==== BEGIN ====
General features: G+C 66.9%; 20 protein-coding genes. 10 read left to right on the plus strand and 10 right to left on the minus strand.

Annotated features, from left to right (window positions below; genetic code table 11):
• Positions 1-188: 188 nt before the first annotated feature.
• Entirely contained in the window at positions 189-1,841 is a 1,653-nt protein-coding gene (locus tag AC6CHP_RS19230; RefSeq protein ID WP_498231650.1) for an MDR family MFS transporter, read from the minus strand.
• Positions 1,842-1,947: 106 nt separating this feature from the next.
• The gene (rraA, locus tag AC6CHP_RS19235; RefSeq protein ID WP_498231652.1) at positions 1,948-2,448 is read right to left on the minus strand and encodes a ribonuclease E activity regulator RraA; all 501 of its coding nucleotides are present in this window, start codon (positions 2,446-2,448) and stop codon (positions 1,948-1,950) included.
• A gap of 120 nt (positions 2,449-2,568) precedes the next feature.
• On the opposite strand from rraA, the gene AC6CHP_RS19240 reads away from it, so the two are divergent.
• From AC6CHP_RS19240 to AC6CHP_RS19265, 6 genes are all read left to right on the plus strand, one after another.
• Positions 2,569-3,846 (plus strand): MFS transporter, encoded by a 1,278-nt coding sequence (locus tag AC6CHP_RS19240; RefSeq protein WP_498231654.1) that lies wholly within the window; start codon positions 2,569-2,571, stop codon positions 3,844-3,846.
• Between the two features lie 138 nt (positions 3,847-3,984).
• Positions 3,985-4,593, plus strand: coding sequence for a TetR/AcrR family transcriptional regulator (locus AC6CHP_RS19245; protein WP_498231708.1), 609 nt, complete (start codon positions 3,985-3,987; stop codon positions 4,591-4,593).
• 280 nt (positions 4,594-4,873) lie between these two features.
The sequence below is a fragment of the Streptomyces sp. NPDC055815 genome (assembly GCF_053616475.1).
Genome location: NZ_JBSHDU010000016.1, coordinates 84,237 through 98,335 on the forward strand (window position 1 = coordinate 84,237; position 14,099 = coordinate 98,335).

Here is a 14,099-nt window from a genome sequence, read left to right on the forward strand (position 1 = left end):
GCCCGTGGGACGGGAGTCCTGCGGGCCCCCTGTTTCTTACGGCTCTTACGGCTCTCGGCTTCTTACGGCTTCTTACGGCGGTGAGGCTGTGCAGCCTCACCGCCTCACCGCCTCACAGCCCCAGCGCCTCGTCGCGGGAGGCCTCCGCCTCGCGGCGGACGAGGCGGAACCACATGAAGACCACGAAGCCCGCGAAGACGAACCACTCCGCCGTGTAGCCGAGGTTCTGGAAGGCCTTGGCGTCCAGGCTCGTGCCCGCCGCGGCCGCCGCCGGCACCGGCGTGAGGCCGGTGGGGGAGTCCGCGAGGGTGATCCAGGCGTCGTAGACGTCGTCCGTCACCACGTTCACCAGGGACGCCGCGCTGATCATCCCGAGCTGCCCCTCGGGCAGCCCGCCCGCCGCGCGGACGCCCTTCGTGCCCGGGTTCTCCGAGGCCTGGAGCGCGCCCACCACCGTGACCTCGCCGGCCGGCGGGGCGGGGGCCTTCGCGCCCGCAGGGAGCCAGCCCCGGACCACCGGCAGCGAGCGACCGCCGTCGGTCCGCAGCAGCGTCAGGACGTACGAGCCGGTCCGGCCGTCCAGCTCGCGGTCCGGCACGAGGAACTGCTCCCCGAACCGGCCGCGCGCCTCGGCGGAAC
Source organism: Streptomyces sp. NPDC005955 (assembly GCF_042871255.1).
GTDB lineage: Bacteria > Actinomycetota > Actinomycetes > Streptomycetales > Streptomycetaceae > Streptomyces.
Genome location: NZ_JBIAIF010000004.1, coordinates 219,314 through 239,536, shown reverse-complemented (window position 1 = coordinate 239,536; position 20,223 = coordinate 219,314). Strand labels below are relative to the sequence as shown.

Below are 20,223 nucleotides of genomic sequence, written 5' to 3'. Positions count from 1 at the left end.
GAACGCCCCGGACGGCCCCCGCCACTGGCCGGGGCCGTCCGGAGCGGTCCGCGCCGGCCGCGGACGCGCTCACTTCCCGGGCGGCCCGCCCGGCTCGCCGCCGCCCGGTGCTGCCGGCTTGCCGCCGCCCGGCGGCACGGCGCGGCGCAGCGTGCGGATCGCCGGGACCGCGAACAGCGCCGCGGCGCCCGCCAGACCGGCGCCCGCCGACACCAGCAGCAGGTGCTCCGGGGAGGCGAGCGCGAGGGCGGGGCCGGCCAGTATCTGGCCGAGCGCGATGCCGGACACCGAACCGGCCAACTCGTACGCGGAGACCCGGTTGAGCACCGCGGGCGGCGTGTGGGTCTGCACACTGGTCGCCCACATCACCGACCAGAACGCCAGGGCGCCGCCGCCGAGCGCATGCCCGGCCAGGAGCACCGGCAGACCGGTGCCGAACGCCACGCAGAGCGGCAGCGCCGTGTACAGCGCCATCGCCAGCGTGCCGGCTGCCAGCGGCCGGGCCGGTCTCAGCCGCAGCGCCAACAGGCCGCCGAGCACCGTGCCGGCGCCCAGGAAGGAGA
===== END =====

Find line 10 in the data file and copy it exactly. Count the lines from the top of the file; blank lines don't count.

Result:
• Positions 2,569-3,846 (plus strand): MFS transporter, encoded by a 1,278-nt coding sequence (locus tag AC6CHP_RS19240; RefSeq protein WP_498231654.1) that lies wholly within the window; start codon positions 2,569-2,571, stop codon positions 3,844-3,846.